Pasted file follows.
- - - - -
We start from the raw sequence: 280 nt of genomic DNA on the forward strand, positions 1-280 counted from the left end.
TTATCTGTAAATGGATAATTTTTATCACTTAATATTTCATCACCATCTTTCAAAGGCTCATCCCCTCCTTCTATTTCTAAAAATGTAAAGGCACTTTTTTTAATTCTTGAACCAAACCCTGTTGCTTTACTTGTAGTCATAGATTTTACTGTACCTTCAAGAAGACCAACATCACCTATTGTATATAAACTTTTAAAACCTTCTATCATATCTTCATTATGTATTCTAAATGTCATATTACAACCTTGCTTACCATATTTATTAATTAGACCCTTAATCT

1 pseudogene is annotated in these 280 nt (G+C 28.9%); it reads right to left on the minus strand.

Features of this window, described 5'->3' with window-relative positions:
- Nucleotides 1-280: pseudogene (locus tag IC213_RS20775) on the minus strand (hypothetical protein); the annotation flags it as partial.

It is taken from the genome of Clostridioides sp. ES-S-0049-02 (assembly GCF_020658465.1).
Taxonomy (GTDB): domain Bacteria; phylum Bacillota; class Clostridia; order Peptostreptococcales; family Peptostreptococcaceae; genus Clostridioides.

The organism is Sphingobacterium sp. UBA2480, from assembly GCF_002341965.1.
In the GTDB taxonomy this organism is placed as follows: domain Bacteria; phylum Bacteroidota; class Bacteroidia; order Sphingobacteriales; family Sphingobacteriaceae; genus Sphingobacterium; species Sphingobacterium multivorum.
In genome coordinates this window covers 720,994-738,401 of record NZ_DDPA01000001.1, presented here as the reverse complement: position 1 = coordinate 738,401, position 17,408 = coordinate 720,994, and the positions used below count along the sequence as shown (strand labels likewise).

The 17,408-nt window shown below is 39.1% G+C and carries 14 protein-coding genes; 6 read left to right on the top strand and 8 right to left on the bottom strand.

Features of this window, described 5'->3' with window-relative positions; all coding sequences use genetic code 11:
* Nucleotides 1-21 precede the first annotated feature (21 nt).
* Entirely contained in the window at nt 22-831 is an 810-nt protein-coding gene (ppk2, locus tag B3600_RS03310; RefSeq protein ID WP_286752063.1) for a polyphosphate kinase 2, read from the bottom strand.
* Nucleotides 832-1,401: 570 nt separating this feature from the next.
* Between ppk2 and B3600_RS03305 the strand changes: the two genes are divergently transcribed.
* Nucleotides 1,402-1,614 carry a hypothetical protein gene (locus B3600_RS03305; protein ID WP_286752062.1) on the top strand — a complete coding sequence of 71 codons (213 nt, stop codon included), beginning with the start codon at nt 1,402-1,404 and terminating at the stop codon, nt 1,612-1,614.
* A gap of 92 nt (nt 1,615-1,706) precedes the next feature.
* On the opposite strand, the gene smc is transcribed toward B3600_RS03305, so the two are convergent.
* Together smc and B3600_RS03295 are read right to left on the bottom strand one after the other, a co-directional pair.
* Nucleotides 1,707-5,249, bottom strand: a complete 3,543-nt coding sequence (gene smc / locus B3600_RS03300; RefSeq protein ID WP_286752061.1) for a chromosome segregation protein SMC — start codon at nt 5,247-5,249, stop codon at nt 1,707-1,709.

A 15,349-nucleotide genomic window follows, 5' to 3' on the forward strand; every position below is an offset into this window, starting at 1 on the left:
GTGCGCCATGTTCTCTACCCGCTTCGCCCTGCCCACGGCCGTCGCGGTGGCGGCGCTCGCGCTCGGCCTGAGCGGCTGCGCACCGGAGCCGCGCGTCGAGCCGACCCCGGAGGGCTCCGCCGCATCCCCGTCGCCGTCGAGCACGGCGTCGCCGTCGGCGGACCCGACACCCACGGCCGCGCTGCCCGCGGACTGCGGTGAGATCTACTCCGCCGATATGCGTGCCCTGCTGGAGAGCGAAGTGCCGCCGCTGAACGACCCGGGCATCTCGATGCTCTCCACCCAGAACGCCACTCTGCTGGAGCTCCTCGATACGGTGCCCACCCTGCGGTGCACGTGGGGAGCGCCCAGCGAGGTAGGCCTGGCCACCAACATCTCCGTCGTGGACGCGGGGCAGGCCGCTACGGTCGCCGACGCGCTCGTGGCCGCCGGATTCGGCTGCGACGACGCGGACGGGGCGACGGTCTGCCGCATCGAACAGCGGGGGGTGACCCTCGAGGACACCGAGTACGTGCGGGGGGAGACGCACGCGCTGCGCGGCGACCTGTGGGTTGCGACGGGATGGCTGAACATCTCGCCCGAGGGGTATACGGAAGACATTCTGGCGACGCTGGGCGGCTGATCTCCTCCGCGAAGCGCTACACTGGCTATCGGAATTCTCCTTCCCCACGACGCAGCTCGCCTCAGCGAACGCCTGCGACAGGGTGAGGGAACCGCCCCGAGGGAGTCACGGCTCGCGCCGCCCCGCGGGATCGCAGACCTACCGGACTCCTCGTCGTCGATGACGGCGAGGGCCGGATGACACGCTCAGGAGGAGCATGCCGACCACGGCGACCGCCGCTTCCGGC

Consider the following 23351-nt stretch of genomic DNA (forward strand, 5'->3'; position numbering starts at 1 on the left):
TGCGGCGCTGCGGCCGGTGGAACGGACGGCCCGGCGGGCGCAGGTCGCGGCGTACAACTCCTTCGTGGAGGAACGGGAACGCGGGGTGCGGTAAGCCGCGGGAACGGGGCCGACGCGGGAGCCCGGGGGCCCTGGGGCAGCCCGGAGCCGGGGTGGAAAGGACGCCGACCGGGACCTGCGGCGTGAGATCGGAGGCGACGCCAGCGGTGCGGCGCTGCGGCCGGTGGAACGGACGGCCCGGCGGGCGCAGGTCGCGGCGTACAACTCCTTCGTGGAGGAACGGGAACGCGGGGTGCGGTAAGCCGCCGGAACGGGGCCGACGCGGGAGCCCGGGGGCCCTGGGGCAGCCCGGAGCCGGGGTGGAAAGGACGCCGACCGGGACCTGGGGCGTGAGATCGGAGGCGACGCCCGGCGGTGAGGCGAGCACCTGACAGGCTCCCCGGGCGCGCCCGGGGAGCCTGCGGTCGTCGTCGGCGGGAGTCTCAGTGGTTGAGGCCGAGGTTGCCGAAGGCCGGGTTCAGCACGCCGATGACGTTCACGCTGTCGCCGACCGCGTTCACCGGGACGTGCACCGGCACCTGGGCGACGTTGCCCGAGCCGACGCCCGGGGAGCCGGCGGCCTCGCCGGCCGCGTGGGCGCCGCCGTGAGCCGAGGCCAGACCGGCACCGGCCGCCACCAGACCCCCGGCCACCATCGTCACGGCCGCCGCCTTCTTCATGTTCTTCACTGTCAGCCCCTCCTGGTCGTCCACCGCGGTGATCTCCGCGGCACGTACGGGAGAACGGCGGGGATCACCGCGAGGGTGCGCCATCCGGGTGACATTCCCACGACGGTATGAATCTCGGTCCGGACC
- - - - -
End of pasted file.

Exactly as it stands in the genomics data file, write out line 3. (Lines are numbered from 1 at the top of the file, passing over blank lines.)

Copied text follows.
1 pseudogene is annotated in these 280 nt (G+C 28.9%); it reads right to left on the minus strand.